The single biggest mistake that overseas property investors make and how to avoid it.

Overseas Property Investment without the emotions.

by Chris Mansfield · 0 comments

You are not rational, nor am I, no humans are.

In my first post we covered how to sift through marketing.

This is one thing you should know before even setting
eyes on marketing literature.

We all act based on emotion all the time, it’s just
how are brains our wired.

There are many examples of this but one of the most
persuasive is the case of Elliot.

In the early 80′s a psychologist called Antonio Damasio
began studying a patient named Elliot who, because of a
brain tumor, had no emotions. He was quite literally as
logical as Mr Spock himself, a perfectly rational human
being.

You’d think this would make Elliot a master of decision
making, because he can elucidate perfectly and make the
most rational decisions.

Instead, Elliot was pathologically indecisive. Simple
decisions like what to eat for lunch would take hours.

Emotions guide us to pick between choices. We can
come up with many reasons as to why we should or
shouldn’t pick a particular course of action but those
reasons detached of emotion do not allow us to make a
decision.

In fact, scientists have discovered that we make our
decisions based on emotions FIRST and then post
rationalise our decision making with reasons.

So, relating this to overseas property investment,
when people see pictures of a lovely tropical holiday
home it triggers a powerful emotion.

That powerful emotion can often lead them into the
first stages of picturing their dream tropical
property and taking ownership of it.

So this is how people who want a holiday home can
easily convince themselves that their dream property
abroad will also work as an investment.

When it doesn’t, it becomes a burden to them
financially or unprofitable due to the fact that they
just end up subsidising their friends and families
holidays.

When recently vetting an investment product in a
tropical location, I saw some marketing for this
product which I particularly disliked.

It was marketing every piece of land as ‘the best
location, best returns’.

When confronted about the fluffy, nonsense marketing,
they said it was, and I quote, “That sells the dream,
it’s a thing we need to do.”

So we know that marketeers like to sell the dream,
sometimes in preference to the truth.

The power of loss.

If I offer you a bet, on the flip of a coin, where you
have to pay me a pound if it’s heads. But I have to
pay you £1.25 if it lands on tails would that be enough
for you to take the bet on?

Most of you would say no, because you are focussed on
losing the £1.

Surveys have proved that most people would only
take the bet if you upped the gamble to £1.75-£2.00.

As betting goes, there’s a 50:50 chance that the pay off
is better for you and for little risk (only £1).

Even at £1.25 it’s a gamble worth taking.

This reveals the innate human quirk we all possess that
the pain of loss is greater than the pleasure of gain.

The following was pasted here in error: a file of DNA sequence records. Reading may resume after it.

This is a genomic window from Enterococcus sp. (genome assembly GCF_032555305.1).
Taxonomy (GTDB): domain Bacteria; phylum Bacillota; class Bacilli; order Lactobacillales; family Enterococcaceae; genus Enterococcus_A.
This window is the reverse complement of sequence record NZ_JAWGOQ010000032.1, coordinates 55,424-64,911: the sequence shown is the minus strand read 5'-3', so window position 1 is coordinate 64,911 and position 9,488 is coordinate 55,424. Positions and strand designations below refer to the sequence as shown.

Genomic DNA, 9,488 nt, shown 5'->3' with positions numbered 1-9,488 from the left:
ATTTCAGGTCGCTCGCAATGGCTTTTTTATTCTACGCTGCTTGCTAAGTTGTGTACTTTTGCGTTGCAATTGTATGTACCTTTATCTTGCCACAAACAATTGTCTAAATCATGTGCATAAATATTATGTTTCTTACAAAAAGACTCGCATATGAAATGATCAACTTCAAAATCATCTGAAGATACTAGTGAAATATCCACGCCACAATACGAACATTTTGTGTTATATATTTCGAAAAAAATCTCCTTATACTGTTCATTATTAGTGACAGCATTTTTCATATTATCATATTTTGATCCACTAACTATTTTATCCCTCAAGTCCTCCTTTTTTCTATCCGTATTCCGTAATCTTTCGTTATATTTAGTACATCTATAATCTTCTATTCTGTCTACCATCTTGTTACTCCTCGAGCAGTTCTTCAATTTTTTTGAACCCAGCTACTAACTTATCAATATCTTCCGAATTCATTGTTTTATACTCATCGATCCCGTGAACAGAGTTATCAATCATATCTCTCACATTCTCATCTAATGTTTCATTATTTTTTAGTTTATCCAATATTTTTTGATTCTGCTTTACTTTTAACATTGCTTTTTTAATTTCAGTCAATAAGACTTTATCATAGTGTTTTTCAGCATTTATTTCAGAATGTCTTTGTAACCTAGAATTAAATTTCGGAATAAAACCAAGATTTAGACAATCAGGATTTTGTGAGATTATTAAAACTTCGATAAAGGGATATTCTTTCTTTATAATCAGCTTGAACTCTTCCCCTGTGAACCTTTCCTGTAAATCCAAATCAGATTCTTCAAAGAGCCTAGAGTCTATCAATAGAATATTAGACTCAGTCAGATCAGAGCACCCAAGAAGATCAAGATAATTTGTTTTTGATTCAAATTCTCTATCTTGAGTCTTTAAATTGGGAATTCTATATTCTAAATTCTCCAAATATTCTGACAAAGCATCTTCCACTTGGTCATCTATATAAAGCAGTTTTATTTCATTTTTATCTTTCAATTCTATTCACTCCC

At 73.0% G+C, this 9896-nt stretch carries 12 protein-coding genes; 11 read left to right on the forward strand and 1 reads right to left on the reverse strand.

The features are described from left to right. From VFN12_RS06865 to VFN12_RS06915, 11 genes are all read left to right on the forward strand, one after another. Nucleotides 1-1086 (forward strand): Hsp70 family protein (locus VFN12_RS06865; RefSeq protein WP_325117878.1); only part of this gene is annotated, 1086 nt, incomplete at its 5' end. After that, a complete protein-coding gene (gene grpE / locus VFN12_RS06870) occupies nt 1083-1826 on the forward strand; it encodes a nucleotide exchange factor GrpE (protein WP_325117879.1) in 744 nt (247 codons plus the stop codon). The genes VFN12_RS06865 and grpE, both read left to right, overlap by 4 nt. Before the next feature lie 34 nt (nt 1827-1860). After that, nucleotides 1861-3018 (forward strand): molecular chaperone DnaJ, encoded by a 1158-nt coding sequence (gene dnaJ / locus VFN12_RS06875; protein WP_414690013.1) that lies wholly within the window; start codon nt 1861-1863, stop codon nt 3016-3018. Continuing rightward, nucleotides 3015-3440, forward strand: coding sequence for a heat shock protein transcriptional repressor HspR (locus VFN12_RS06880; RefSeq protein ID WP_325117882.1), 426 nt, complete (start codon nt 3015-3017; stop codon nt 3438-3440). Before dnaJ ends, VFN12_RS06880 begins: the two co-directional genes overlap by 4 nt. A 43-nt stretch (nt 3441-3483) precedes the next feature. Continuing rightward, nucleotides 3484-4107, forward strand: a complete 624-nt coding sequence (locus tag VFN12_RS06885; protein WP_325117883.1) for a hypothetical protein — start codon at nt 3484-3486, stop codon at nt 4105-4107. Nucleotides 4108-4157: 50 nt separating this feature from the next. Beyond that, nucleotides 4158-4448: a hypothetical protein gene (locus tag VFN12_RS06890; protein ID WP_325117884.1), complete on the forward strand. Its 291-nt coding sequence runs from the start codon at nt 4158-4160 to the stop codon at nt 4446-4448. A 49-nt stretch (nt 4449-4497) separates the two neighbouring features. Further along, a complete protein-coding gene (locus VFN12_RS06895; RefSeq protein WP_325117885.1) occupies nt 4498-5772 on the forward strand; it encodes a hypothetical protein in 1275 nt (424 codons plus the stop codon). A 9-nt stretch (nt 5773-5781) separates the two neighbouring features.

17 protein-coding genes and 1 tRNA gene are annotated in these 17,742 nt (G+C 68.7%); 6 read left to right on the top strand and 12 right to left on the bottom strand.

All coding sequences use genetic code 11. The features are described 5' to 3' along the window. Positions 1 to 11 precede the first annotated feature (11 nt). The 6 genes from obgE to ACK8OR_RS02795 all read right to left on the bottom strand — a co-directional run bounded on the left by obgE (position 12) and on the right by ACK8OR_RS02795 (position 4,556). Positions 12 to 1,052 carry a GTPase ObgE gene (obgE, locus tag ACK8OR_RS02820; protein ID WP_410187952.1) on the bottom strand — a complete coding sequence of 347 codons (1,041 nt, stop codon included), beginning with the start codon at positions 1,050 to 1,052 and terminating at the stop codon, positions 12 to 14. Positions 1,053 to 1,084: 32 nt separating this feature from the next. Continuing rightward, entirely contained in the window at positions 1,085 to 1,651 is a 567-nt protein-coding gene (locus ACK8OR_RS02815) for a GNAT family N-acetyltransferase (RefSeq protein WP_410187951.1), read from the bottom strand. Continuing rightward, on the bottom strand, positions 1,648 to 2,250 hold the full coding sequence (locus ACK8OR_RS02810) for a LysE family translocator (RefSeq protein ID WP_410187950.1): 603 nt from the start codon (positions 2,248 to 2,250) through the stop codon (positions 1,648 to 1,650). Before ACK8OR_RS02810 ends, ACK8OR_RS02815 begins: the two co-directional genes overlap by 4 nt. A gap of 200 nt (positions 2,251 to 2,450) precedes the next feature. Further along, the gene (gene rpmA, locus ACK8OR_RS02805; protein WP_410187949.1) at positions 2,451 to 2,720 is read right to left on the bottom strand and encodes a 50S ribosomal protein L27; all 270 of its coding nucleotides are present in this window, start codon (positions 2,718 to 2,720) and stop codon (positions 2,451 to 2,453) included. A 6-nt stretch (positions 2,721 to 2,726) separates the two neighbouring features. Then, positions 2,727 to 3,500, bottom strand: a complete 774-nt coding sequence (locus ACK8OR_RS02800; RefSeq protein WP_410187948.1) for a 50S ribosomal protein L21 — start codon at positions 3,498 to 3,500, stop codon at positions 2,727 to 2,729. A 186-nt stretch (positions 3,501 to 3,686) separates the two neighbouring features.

This is why people will start acting irrationally and
taking all kinds of risks they would never normally take
to avoid loss.

A step that marketeers will often take is to encourage
prospects to take ownership of their products. This is
called ‘The Endowment effect’

When somebody has been endowed, with an item, to then
give it up would mean suffering a loss.

All of my clients who have gone on inspection trips
arranged by my company have gone ahead with the
investment afterwards.

I believe that’s because they take ownership of their
investments while they’re away, it confirms that the
product is suitable for them and they experience no
pressure whatsoever because if the job is done properly
there’s no need.

All my products are sold in a transparent manner to
people who can afford them, but for companies that
don’t share my due diligence and transparency it could
will be all about the inspection trip!

That’s why you will always be able to get inspection
trips for heavily subsidised prices where property
investment overseas is involved.

Developers know this works on emotional level!

Building a sensible guide

So now that we are a bit more aware of ourselves as
decision makers, what can we do to exercise logic and
rationale?

The answer is simple, be 100% clear about your
objectives from the start and then do not stray from
them.

If we do stray from them, then ask- Am I acting
irrationally for fear of risk aversion?

When people approach me who are interested in one of
my vetted products, and I ask them their objectives,
more often than not they stumble and can’t list them
straight off.

With correct decision making, you can use overseas
property investments to achieve financial freedom,
turn around a failing pension (SIPP route) or buy a
holiday home.

These are all very different objectives but
sometimes they can dovetail.

I’ve created a simple but powerful series of
questions that you can ask yourself to clarify your
objectives. You can find it by clicking here.

I’d like to thank Derek Halpern of Social Triggers
where he covers these topics by interviewing
Jonah Lehrer here.

I’d fully recommend that you listen to the
podcast, it will change the way you think about
buying for good.

You don’t have to fill out the questions on my
form, you could just write them out on a piece of
paper or copy them into a word document.

Whatever you do, make sure you write them down
and keep them in sight.

For everyone who decides to fill out
this online form or wants a bit more guidance, I
will reply to each and every person, giving them
my experience and thoughts as to whether or not their
objectives are achievable.

Just remember this, if it can’t be achieved, then
don’t do it! And try NEVER to act out of fear of
loss.

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